- Nathanson: The American College of Obstetricians and Gynecologists, which is sort of the union of this particular specialty that I’m in, has been strongly pro-abortion, historically, at least since 1970 or so. The American Medical Association has been strongly pro-abortion. When you speak to individual doctors, for example, colleagues of mine, most of them now are rather indifferent, or perhaps a better word would be diffident on the subject. I don’t see any compelling opinion on the part of most individual practitioners. They’re probably content with the status quo. But if they could be persuaded, by scientific data, that there was an advantage, medically and otherwise, to the pro-life posture, I think they would, individually, be open to such persuasion.
- Ankerberg: Now realize, Dr. Bernard Nathanson was formerly one of the founders of NARAL, the National Abortion Rights Action League, in New York City. He used to be called the “abortion king,” because he performed thousands and thousands of abortions. But one day he changed his mind. And I asked him what evidence persuaded him to change his mind. This is what he told me.
- Nathanson: Well, what changed my mind on the question of abortion was new technology which we began to use in the early ‘70s, technology such as ultrasound imaging and electronic fetal heart monitoring. These technologies, and other similar apparatuses, for the first time, began to give us an intimate look into the life of the unborn, and more important, allowed us to begin to measure—not simply observe, but measure—the reactions, the physiology, the functioning of the unborn child. When you come to a level of study that allows for precise measurement, you are then in an area of scientific certainty, and this is exactly what changed my mind: the approaching certainty that the unborn child is a human being, and as such, was a patient of mine. And I am not in the business of decimating my patient population.
- Ankerberg: You know, of all the different interviews that I conducted, I suppose the information that shook me the most came from Judie Brown, the President of American Life League. She was talking about how the Supreme Court justices deliberately crafted judicial arguments that would make it possible to legalize the killing of innocent babies. Please listen.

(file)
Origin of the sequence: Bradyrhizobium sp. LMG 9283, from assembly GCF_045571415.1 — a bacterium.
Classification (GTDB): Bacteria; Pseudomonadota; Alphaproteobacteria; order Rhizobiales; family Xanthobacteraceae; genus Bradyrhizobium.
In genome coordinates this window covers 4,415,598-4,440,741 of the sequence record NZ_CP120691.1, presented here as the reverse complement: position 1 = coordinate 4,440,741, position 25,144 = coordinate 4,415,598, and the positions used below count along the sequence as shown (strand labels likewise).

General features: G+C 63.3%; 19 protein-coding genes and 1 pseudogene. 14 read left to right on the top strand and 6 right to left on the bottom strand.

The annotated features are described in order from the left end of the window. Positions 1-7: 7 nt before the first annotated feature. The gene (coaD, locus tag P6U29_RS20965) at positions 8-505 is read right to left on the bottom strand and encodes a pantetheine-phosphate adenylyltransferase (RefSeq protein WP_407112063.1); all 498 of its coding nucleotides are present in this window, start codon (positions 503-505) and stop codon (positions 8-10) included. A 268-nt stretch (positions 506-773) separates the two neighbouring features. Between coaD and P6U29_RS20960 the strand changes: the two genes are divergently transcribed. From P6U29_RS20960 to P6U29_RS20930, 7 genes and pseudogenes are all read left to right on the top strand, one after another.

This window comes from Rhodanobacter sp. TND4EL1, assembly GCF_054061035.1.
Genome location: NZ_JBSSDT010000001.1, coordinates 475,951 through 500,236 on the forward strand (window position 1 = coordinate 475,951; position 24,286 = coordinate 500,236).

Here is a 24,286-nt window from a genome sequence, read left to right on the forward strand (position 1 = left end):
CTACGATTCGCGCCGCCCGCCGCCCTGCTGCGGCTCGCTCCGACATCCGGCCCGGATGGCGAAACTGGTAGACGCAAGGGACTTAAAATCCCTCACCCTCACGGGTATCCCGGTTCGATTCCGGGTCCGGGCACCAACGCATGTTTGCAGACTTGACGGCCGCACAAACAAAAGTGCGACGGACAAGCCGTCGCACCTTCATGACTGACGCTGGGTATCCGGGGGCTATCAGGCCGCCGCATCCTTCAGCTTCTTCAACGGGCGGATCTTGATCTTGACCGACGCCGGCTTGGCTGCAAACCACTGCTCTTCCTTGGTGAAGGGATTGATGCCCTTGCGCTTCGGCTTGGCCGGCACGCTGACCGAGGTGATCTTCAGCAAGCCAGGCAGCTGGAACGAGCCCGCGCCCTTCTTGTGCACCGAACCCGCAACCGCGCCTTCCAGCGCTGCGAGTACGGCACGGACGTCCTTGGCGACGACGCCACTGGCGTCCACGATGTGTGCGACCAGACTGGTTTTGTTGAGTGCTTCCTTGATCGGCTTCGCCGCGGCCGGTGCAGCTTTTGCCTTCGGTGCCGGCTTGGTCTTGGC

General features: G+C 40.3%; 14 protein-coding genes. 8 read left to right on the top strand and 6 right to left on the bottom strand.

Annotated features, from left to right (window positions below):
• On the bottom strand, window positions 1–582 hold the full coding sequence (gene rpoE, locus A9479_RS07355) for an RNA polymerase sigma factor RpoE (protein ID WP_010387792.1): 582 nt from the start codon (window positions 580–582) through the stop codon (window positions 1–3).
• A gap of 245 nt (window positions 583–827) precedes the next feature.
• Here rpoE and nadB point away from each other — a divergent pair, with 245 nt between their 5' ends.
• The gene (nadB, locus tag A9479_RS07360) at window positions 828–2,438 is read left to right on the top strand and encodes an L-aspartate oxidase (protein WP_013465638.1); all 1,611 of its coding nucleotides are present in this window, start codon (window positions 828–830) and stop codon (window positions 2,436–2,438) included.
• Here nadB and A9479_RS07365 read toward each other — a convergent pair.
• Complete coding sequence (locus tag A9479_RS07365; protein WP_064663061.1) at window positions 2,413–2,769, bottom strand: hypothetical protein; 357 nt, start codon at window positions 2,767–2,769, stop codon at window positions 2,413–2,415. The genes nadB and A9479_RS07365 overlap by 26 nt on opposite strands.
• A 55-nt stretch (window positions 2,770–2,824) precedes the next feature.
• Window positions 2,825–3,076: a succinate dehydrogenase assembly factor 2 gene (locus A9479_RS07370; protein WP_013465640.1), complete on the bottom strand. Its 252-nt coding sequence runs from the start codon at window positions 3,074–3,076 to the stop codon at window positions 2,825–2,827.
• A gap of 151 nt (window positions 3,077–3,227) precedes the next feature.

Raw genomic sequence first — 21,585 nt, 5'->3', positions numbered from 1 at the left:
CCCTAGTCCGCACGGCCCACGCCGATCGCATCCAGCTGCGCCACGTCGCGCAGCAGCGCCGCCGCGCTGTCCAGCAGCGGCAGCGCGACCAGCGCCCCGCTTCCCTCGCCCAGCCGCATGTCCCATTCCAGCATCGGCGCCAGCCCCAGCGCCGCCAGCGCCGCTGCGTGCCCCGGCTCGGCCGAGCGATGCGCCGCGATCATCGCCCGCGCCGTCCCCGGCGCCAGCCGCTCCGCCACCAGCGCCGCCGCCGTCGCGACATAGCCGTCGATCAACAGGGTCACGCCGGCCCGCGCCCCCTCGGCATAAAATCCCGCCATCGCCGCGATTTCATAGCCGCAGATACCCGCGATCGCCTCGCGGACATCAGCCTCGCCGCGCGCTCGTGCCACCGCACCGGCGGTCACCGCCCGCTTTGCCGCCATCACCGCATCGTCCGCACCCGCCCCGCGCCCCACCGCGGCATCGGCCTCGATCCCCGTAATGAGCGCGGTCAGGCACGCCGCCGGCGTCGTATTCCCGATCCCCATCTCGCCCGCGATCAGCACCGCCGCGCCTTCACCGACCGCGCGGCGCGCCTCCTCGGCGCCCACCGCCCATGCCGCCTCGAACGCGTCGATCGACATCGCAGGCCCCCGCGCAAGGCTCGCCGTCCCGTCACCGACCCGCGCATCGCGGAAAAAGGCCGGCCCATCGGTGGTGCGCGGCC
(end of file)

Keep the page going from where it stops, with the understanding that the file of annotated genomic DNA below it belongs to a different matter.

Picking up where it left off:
- Brown: Well, we’ve done a study of how Row vs. Wade came to pass, because after Justice William O. Douglass passed away, all of his records were made available to the public. And we had a team of researchers go down and literally sort through 4,000 boxes of Justice Douglass’s papers. And what we learned from studying all of those papers, which related to the Row vs. Wade decision was really, really horrifying. First of all, we realized that Justice Brennan, who is the so-called token Catholic on the Supreme Court, literally advised Justice Blackmun every step of the way on how to craft judicial arguments that would make it possible to legalize the killing of innocent babies.
- There is also a memo that Justice Blackmun sent to Justice Douglass in which he pointed out that his aim, through Row vs. Wade, was going to be to legalize abortion, no matter what steps he had to take. He wanted to minimize the damage to the judicial process, however, in such a way that he would come up with the most logical argument that the Justices could possibly use. But they had to legalize abortion. And so they knew, when they took the case, Row vs. Wade, and Doe vs. Bolton, that they were, in fact, going to legalize abortion. The only question that was in their minds was how to do it. This is why the Justices chose, in 1972, when they heard the arguments, to eliminate all medical discussion from the hearing. There were no pieces of evidence allowed in that courtroom with regard to the humanity of the child in the womb.